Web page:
Wear Red to a Job Interview? Yes and Here’s Why You Should


can you wear red to a job interview? Woman in red dress hiding

Should you wear red to a job interview? Yes. It is 2020. If you feel good in red and you want to wear it to a job interview then wear it.

Most career experts advise against wearing red to a job interview. What type of clothing you choose for a job interview depends on three things:

  1. How empowered and good you feel.
  2. See above.
  3. See reason number 1.

Let’s dig into this a little more. Whole Foods, for instance, states on its website you should leave the suit at home when interviewing for them.

But if you feel like a boss in a suit, wear the suit. Make sure to mention you appreciate their laid-back dress code, but this is who you are. If Whole Foods is looking for authentic people, they will respect that.

Let’s get back to the color red.

What the Color Red Means

Think of the color red. It symbolizes fire and alerts us to danger. It is energetic, festive, sexy, powerful, romantic and rebellious. Oh red, you are tons of delicious fun!

First, there’s the psychological meaning of the color. Then there’s the marketing message that red conveys to your audience. 

The Effect on the Brain

Red is associated with strong feelings. Whether that’s seething in anger or feeling romance or sexiness, this hue is passionate and powerful. It can even make you appear more attractive to the male species. In fact, one study had men view photographs of women wearing either a red, blue, green, or white T-shirt.

When asked to evaluate the women on their attractiveness and sexual intentions, the men favored the red-shirted women. The color can also subliminally convey dominance. Research showed that a person or team wearing red had a better chance of winning a physical contest. 

As a Marketing Tool

If you were asked to name five companies that use red in their logo, you would probably have no trouble doing so. Target, YouTube, Safeway, McDonald’s, Costco. They use the color because it grabs your attention. Scarlett can raise the energy in a room. Restaurants particularly like this color because the color has been shown to increase your appetite. 

When You Can Wear Red to a Job Interview

When you go to a job interview, you are marketing yourself to the company. Your resume and or application was your opening act. Now it’s time to show them who you are. 

If wearing red makes you feel powerful, confident and beautiful, then wear it. If you feel like you are trying too hard, it’s not really you and you are uncomfortable, then don’t wear red.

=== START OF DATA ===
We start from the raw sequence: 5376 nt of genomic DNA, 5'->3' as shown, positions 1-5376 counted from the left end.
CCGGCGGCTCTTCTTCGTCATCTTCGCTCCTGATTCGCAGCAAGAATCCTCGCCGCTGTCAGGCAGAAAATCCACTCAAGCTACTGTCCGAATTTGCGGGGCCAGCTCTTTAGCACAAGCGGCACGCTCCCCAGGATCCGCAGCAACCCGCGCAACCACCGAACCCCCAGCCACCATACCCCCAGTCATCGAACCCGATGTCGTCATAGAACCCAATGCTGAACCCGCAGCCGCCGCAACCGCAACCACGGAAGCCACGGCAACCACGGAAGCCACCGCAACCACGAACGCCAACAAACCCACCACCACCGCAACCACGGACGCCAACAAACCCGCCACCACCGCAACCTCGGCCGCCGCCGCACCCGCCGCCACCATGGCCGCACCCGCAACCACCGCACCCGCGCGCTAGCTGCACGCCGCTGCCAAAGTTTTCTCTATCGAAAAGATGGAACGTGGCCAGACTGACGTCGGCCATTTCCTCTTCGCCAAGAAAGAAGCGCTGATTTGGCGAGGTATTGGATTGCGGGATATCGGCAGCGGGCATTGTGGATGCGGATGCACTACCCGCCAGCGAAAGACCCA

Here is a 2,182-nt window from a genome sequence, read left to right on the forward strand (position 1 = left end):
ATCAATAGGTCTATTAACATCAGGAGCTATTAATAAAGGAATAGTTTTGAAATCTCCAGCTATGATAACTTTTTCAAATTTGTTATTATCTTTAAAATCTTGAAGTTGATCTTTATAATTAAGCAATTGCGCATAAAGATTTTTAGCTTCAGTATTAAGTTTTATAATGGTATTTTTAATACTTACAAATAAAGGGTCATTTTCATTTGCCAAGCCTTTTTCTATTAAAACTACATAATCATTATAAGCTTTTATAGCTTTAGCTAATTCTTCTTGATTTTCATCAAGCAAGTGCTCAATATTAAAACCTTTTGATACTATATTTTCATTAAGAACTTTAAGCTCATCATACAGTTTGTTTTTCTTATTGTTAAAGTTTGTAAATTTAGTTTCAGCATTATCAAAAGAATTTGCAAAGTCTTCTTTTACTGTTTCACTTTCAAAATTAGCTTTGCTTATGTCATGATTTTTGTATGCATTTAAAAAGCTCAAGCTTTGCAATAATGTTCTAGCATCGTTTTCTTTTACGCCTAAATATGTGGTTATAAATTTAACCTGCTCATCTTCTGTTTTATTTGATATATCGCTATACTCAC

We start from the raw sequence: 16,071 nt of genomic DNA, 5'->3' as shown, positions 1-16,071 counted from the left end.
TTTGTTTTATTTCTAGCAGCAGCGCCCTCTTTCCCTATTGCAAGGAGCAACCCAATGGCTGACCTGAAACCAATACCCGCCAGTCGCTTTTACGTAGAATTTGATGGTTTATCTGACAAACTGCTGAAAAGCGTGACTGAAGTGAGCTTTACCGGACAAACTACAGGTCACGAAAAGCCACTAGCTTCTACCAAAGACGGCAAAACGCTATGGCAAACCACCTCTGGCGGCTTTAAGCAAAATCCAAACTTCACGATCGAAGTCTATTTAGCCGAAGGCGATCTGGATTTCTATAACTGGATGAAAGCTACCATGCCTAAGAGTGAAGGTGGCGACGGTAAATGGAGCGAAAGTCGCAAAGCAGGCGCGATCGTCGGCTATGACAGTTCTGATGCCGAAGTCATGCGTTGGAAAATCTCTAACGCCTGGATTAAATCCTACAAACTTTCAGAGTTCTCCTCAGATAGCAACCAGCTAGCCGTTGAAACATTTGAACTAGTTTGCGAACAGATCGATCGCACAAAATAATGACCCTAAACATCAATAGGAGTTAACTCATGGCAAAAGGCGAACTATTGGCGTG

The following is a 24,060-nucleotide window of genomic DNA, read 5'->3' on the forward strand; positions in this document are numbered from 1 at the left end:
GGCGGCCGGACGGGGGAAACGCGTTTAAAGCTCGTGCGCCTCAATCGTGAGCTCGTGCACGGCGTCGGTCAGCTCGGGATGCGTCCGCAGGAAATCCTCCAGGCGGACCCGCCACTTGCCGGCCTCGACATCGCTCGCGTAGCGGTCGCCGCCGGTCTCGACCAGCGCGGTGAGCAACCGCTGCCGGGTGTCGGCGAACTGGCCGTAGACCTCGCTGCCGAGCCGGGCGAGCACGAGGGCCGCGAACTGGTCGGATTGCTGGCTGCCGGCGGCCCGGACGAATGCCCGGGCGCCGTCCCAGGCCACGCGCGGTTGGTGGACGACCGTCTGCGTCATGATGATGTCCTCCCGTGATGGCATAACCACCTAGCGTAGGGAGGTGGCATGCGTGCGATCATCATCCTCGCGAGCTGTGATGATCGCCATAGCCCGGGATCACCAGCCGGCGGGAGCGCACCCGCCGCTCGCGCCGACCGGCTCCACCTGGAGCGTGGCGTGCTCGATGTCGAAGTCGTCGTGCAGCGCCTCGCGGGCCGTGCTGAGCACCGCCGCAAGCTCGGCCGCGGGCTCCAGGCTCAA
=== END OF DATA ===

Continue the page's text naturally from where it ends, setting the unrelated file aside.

How to Wear Red to a Job Interview 

Crimson is not a color that you’re going to wear head to toe like you would wear black or navy. You want to choose a red piece and build the outfit around it. We’ve found five ideas for incorporating this dynamic color into your job interview outfit. 

Red shirt

Wear a Red Shirt

This chiffon blouse is not bright, and its soft edges tone down the threatening or dominant feelings that a person could feel from seeing this shirt. Pair it with simple black pants and black shoes to tamp down the energy. If you feel like you need to be more formal, add a black blazer.

Go for the Bold — Red Pants

Red pants

These pants could be appropriate if you are interviewing for an artistic job or in an unconventional field. Make sure to keep the top basic in black or white. Keep jewelry minimal and don’t ever apologize for being who you are.  

Add a Splash of Color to Black and White

These shoes from LifeStride would give you a punch of color with a white shirt and black pants. I love a good chili pepper-colored accessory. Pantone loves it too, as you’ll see. Add a statement necklace in or a fun bracelet to go with the shoes. If you are interviewing for a job that is uber-conservative, red nail polish (I heart Madam President by OPI), lipstick or undergarments.

Red shoes
Red necklace
Red nail polish

When Not to Wear Red

This color is not recommended for an interview with a company that has a strong chain-of-command. It might subliminally tell people that you are a threat to their authority and you don’t conform to the environment. If you work in an industry where tradition comes first, suits are the norm and 50 shades of gray are what you see in the hallway, not what your read at your desk, then red is a no-no.

Good luck and go get ’em.

Tracey Lamphere

Tracey Lamphere, M.S. IMC is the editor of Job Affirmations, a publication that provides information and ideas to use mindfulness, positive affirmations, and visualizations to transform your career.

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